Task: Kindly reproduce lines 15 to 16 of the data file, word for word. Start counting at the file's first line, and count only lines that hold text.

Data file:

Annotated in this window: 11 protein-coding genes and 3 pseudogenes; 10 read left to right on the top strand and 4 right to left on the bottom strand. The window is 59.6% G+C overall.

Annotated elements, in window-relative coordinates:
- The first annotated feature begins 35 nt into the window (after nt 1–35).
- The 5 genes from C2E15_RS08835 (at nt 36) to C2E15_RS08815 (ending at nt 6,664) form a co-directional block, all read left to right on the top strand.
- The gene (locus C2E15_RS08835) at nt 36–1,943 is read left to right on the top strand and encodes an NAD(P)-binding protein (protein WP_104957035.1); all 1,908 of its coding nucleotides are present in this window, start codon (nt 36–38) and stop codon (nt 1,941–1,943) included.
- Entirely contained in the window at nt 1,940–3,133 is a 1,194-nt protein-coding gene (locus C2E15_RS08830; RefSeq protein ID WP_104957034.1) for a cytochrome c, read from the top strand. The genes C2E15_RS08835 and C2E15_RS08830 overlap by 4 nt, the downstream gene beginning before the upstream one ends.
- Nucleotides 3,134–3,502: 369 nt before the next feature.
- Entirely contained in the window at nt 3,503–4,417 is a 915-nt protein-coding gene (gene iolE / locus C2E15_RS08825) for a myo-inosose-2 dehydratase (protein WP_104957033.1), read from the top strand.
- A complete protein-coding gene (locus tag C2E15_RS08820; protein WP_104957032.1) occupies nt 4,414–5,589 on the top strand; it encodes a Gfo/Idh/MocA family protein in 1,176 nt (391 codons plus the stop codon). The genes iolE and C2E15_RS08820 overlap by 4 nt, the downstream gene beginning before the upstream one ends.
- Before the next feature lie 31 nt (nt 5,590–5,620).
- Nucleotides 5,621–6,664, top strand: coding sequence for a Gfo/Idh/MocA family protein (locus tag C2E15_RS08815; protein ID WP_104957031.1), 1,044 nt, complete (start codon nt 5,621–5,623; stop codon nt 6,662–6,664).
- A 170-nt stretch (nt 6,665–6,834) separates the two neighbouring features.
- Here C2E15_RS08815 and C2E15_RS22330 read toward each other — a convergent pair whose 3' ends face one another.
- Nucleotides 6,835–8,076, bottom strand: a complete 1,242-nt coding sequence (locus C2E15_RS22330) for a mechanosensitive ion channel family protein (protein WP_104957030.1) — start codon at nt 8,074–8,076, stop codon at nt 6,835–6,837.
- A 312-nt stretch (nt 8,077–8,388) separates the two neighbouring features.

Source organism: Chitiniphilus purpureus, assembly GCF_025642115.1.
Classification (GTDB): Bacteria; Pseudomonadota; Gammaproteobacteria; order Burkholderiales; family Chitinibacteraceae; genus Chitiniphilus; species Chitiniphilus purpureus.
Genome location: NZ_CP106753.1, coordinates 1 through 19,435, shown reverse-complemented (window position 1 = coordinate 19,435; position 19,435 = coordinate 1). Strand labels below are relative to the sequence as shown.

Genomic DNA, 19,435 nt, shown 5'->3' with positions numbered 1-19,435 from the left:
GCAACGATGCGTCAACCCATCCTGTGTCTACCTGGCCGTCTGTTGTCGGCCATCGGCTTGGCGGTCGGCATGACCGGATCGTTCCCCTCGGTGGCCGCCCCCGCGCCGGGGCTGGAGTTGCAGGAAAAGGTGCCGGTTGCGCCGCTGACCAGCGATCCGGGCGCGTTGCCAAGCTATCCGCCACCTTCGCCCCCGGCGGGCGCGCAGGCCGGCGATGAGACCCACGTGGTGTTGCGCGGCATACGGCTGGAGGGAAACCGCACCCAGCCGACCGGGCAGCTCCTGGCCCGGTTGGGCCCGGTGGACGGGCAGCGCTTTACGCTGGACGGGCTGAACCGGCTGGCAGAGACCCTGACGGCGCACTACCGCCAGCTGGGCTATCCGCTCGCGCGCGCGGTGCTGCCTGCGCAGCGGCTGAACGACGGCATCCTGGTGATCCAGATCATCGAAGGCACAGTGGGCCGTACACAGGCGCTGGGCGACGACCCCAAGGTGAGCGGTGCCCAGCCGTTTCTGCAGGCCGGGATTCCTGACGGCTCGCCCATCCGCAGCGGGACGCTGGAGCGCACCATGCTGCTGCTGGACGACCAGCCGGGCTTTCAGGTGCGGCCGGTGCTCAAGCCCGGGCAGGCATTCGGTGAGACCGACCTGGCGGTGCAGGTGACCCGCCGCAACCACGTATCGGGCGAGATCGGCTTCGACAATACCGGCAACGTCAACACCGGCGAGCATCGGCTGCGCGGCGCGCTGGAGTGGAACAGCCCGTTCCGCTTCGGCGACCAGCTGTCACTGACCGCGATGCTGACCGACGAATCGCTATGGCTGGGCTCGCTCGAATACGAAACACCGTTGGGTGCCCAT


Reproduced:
- A 312-nt stretch (nt 8,077–8,388) separates the two neighbouring features.

Source organism: Chitiniphilus purpureus, assembly GCF_025642115.1.